“Rolls-Royce has always made autonomous cars,” its urbane CEO, Torsten Müller-Ötvös, once told me. “But instead of the software driving, we use a chauffeur.”
Behind his usual dry wit lies a truth that will protect luxury carmakers in the disruption about to engulf the auto industry. That change will arrive in three waves. The first is breaking now: electric cars. Then come autonomous vehicles, which will then give rise to the third wave, in which we summon self-driving cars on demand rather than owning them. The result will be a shake-up of every industry certainty.
On-demand cars are already here, of course, in the form of Uber and its rivals. The Uber driver is about 65 percent of the cost, however. As autonomy makes ride-hailing cheaper and more convenient, fewer of us will want to own cars, particularly in cities. Old loyalties to the blue-collar brands (remember when you were a Ford guy or a Chevy guy?) will count for even less. You already don’t care who makes your Uber (or your train or your plane)—as long as it’s clean, safe and reliable—and neither will you care whether your future robocab was made in Detroit or Guangzhou.
Many analysts think that this increasing commoditization of cars will finally kill off some famous names. General Motors and Ford have taken radical preemptive action: GM has quit Europe and downsized, and Ford has ended production of conventional cars in the U.S.—bar the Mustang and the Focus Active—in favor of trucks and commercial vehicles.
But the more premium the brand, the less the CEO needs to worry. BMW, Mercedes-Benz, Audi and their ilk don’t face an existential threat in the coming disruption, but neither are they immune. The slow rate at which they’re developing appealing electric cars has already let in one new entrant, Tesla, which may shift the balance among the established players. Tiny Jaguar beat the Germans to get a Tesla rival—I-Pace—to market, and it’s good, but the others aren’t far behind.
In the rarefied space occupied by Rolls-Royce, Ferrari and their competitors, nobody seems concerned about the matter: neither CEOs nor investors. When clients demand warp-speed but whisper-quiet electric drivetrains, luxury carmakers will be able to offer them and bury the prodigious (but declining) cost of the required battery in the price of the car. Rolls made an experimental electric Phantom a few years ago. It didn’t excite its customers, but their attitudes may have been changed by the Tesla they probably now also own. Aston Martin plans to resurrect Lagonda as an electric-only luxury rival to Rolls-Royce.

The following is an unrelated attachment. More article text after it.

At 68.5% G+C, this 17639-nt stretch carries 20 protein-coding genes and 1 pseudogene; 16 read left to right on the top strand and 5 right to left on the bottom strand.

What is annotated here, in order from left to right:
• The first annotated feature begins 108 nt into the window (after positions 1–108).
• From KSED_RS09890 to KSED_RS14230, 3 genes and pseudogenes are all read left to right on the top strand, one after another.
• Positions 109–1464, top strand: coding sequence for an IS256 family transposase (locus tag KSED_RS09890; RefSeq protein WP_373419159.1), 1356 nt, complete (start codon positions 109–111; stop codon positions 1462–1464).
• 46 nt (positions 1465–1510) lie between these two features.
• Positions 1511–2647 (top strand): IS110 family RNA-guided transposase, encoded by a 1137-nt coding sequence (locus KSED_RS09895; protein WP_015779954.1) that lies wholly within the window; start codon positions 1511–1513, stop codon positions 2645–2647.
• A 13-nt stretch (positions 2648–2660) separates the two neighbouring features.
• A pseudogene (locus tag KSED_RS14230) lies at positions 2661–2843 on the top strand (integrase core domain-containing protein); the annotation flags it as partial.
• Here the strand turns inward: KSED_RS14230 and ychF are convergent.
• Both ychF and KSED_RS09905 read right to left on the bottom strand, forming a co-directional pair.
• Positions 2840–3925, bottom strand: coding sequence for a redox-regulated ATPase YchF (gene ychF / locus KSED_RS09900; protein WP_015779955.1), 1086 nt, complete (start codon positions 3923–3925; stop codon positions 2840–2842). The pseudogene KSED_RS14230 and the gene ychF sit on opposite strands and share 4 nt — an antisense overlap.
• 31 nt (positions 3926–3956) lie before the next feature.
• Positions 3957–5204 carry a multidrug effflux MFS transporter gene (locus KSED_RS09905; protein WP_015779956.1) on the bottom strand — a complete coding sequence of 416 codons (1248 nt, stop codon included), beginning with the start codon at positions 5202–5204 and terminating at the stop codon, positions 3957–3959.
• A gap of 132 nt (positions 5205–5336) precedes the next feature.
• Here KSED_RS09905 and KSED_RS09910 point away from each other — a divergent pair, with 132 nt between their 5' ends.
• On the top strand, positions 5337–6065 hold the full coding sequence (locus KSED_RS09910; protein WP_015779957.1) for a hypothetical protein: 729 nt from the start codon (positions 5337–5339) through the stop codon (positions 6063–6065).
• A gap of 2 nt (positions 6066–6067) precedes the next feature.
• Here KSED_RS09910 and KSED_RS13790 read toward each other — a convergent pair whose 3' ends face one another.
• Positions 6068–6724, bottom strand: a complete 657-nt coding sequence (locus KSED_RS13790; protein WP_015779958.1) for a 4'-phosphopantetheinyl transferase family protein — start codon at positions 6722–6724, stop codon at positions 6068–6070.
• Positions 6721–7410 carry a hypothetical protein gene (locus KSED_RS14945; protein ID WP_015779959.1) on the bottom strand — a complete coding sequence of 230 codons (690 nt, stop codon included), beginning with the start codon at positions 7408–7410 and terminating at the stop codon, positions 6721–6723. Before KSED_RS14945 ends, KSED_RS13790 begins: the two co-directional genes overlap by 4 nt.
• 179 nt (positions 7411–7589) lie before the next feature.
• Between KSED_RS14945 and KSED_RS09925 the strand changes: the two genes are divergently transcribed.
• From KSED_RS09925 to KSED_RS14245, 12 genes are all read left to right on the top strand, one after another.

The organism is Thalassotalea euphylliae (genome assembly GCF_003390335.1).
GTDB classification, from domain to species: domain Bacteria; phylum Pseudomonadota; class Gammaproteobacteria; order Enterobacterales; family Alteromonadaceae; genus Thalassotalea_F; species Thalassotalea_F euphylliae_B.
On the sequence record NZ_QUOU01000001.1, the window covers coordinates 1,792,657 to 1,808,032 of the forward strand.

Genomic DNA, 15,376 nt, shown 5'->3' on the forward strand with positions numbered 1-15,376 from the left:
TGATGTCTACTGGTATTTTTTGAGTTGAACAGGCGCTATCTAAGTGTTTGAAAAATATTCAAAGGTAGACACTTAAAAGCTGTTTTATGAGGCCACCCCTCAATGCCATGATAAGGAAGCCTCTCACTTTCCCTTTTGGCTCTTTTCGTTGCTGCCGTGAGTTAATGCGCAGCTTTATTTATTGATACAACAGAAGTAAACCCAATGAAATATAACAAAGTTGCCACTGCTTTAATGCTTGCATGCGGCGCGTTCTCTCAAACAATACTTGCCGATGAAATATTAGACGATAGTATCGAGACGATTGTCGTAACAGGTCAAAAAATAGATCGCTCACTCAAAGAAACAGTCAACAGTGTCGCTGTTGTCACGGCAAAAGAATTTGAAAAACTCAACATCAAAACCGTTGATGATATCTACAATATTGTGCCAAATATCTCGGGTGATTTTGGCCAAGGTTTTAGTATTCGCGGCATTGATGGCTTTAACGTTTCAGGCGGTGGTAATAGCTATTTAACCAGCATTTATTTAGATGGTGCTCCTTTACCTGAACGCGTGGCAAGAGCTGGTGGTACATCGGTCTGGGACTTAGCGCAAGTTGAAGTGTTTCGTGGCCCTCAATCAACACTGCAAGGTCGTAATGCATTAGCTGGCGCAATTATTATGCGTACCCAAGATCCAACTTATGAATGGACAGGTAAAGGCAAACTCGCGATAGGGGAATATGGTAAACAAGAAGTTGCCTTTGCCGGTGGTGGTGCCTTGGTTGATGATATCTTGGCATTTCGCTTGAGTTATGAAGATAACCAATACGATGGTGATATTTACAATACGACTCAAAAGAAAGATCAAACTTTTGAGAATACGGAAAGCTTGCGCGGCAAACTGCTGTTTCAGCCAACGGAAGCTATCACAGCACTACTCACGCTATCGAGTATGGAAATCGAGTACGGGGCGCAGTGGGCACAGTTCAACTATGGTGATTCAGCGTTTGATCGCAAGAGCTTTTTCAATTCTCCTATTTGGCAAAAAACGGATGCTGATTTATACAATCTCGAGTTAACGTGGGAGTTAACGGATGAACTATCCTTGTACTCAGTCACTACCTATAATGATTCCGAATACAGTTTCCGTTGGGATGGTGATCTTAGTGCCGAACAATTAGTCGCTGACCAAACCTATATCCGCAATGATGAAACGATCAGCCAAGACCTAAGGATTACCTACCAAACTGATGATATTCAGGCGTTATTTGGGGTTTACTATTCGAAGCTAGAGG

And while on-demand autonomous cars will soon begin to navigate our cities, they are unlikely to push human-driven cars off the road. The captain of industry who wants his Rolls with his driver waiting outside the revolving door of his headquarters will still want it there in 20 years’ time, and the law will still permit it. Sporting marques like Ferrari, whose appeal lies in the visceral thrills its cars give drivers, are also immune to the rise of autonomy. This immunity was Müller-Ötvös’s point: Carmakers like his simply don’t conform to market norms.
And there’s a more fundamental reason why our favorite automakers will probably ride all these changes out. From the private carriages of early railroad barons to the modern Gulfstream G650, we have long communicated status with our means of transport. Luxury carmakers depend on this choice, and can continue to. Unless in 2060 a nonagenarian Elon Musk finally patents teleportation and ends the need to move at all, that desire seems unlikely to vanish.